Stunning glens are perfect places to stroll
ANYBODY who has travelled between Tyndrum and Dalmally over the past two years or so, either by road or rail, can’t fail to have noticed the construction of the River Lochy and Eas a Ghaill hydro schemes on the National Forest Estate east of Dalmally, writes Helen Watt.
Renewable energy is now seen as a core part of what Forestry Commission Scotland (FCS) delivers and what a contribution this is to Scotland. We generate 20 per cent of Scotland’s onshore wind capacity; we trigger a quarter of all community benefit payments; we produce enough energy for more than half a mil- lion households and we displace about one million tonnes of CO2 each year.
This also plays a vital role in contributing to our financial sustainability, bringing in more than £10 million of revenue each year.
But construction of a renewable energy scheme, whether that’s wind or hydro, not only brings all the above benefits, but once construction is complete, FCS resumes the land from the developer and continues management of the forest.
In Glen Lochy, just a bit further up the road from the hydro powerhouse, is Strone Hill, a nat- ural resting place for the weary traveller. For centuries, Strone echoed to the bellow of cattle and the bleating of sheep as drovers rested here on their journey through Gleann Lòchaidh (the Glen of Dark River).
The trails pass through oak, birch and rowan woodland which provide brilliant colour in spring and autumn and welcome shade for summer picnics (or to shelter from the rain – at least the hydro project folks will be happy). Both the Waterfall Woods Trail and An Darach Ruadh Trail have viewpoints over the waterfalls, which are particularly dramatic when the river is in spate – perhaps we should hope for wet weather!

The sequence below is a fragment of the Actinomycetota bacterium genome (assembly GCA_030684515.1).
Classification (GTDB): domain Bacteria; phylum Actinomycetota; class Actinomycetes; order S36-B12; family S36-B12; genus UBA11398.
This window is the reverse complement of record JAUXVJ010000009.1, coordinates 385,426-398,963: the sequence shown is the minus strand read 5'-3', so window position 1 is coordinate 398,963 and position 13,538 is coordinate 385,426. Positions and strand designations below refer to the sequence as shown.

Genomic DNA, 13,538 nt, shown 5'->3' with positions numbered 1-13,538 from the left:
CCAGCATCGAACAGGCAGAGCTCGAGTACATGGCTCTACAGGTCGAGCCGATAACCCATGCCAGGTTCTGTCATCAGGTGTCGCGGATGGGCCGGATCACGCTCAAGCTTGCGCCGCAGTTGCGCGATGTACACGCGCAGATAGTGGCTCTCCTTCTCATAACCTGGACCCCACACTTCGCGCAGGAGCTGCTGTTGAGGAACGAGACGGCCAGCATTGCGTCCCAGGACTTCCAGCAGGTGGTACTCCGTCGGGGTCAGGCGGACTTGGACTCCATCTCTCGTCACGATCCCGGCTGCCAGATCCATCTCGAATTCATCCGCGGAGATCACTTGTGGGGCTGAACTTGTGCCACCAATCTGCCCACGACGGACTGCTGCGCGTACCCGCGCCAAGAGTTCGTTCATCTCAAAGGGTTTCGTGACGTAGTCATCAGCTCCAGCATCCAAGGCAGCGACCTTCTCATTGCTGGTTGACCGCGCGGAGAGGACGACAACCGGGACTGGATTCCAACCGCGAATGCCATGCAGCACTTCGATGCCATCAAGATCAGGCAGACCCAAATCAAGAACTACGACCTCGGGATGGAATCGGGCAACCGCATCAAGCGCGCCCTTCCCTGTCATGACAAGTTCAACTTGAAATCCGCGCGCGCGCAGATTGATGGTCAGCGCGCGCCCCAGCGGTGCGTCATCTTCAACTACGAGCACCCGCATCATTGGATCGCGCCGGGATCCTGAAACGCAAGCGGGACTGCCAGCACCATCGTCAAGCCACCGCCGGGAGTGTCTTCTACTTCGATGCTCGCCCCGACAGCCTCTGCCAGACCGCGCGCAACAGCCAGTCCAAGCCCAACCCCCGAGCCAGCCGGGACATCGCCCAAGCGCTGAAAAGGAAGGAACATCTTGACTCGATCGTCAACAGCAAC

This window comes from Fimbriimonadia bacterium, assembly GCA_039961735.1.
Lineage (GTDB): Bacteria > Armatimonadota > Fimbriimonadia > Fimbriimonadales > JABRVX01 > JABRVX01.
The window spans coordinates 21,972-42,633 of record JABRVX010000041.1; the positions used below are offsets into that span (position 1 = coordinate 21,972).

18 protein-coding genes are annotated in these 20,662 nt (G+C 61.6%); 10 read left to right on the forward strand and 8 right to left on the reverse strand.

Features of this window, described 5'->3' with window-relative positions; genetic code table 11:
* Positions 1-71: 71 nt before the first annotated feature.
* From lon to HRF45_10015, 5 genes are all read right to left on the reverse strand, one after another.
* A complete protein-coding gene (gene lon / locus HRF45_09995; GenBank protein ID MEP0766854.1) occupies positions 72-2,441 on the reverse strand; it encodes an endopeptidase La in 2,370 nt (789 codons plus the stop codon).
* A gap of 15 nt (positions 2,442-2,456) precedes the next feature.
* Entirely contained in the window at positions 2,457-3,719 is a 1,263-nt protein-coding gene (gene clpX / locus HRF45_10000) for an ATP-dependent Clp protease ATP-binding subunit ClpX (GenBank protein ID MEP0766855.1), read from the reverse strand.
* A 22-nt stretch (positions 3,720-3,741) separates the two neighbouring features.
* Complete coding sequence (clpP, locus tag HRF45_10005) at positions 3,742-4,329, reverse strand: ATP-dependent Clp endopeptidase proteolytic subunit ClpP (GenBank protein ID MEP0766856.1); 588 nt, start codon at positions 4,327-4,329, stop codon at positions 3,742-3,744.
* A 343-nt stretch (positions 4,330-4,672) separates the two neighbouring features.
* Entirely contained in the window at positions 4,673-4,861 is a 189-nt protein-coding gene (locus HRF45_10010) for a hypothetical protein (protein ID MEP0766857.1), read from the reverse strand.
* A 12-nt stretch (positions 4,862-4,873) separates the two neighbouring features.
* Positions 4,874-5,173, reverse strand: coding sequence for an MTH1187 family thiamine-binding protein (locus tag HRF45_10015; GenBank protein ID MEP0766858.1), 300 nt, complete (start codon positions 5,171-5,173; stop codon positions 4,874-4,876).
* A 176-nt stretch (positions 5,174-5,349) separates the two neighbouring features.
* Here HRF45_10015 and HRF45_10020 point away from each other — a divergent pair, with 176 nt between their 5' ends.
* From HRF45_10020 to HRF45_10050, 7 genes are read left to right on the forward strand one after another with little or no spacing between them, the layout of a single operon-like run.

If you go on the An Darach Ruadh Trail, look out for the amazing ‘aerial tree’.
It’s thought that the tree grew over another stump which has now rotted away, leaving behind the original tree which looks as if it is dancing on its roots.
Why not make it a round trip and return through Glen Orchy? It’s only a few miles from Tyndrum and Dalmally, but this historic glen feels a world apart. Rob Roy’s mother was born here and, today, it’s home to the most southerly remnant of Scotland’s ancient Caledonian forest, the Allt Broighleachan forest reserve.
However, Glen Orchy has plenty to explore besides the forest. The Orchy is a majestic river and very popular for walking, kayaking and fishing. Halfway down the glen, Eas Urchaidh (Falls of Orchy) has car parking near the magnificent waterfall and a new forest path along the riverside. It’s a great put-in spot for kayakers but it’s also a delightful walk along the river.
Whether you’re looking for adventure on the mountains and the rivers or a serene site for a gentle stroll, a paddle and a peaceful picnic, both glens have it all.
A serene site for a stroll or adventure in the mountains.